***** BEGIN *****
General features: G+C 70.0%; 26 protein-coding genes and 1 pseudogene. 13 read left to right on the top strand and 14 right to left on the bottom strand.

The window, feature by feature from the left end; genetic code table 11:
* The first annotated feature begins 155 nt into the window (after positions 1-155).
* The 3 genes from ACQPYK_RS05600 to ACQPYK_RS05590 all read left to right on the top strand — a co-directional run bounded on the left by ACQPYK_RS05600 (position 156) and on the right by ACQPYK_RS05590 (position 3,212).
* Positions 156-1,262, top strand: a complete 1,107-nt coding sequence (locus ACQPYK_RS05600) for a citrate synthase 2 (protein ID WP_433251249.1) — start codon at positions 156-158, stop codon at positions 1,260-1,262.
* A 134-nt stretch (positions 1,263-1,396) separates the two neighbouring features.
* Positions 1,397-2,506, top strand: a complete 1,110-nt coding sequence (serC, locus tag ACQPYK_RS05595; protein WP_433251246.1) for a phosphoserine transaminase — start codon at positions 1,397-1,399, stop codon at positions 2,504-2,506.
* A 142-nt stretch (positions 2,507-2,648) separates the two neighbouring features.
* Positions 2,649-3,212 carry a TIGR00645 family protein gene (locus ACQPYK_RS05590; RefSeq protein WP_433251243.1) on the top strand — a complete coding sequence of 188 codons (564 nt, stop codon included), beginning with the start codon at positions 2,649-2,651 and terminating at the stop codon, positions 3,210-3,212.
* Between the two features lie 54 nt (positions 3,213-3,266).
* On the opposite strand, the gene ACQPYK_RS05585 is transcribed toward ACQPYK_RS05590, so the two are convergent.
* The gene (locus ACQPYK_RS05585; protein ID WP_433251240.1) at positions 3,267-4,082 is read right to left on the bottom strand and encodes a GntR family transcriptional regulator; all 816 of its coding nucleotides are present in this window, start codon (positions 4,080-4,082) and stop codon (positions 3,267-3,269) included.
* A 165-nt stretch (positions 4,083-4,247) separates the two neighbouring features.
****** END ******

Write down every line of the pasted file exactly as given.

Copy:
General features: G+C 70.0%; 26 protein-coding genes and 1 pseudogene. 13 read left to right on the top strand and 14 right to left on the bottom strand.

The window, feature by feature from the left end; genetic code table 11:
* The first annotated feature begins 155 nt into the window (after positions 1-155).
* The 3 genes from ACQPYK_RS05600 to ACQPYK_RS05590 all read left to right on the top strand — a co-directional run bounded on the left by ACQPYK_RS05600 (position 156) and on the right by ACQPYK_RS05590 (position 3,212).
* Positions 156-1,262, top strand: a complete 1,107-nt coding sequence (locus ACQPYK_RS05600) for a citrate synthase 2 (protein ID WP_433251249.1) — start codon at positions 156-158, stop codon at positions 1,260-1,262.
* A 134-nt stretch (positions 1,263-1,396) separates the two neighbouring features.
* Positions 1,397-2,506, top strand: a complete 1,110-nt coding sequence (serC, locus tag ACQPYK_RS05595; protein WP_433251246.1) for a phosphoserine transaminase — start codon at positions 1,397-1,399, stop codon at positions 2,504-2,506.
* A 142-nt stretch (positions 2,507-2,648) separates the two neighbouring features.
* Positions 2,649-3,212 carry a TIGR00645 family protein gene (locus ACQPYK_RS05590; RefSeq protein WP_433251243.1) on the top strand — a complete coding sequence of 188 codons (564 nt, stop codon included), beginning with the start codon at positions 2,649-2,651 and terminating at the stop codon, positions 3,210-3,212.
* Between the two features lie 54 nt (positions 3,213-3,266).
* On the opposite strand, the gene ACQPYK_RS05585 is transcribed toward ACQPYK_RS05590, so the two are convergent.
* The gene (locus ACQPYK_RS05585; protein ID WP_433251240.1) at positions 3,267-4,082 is read right to left on the bottom strand and encodes a GntR family transcriptional regulator; all 816 of its coding nucleotides are present in this window, start codon (positions 4,080-4,082) and stop codon (positions 3,267-3,269) included.
* A 165-nt stretch (positions 4,083-4,247) separates the two neighbouring features.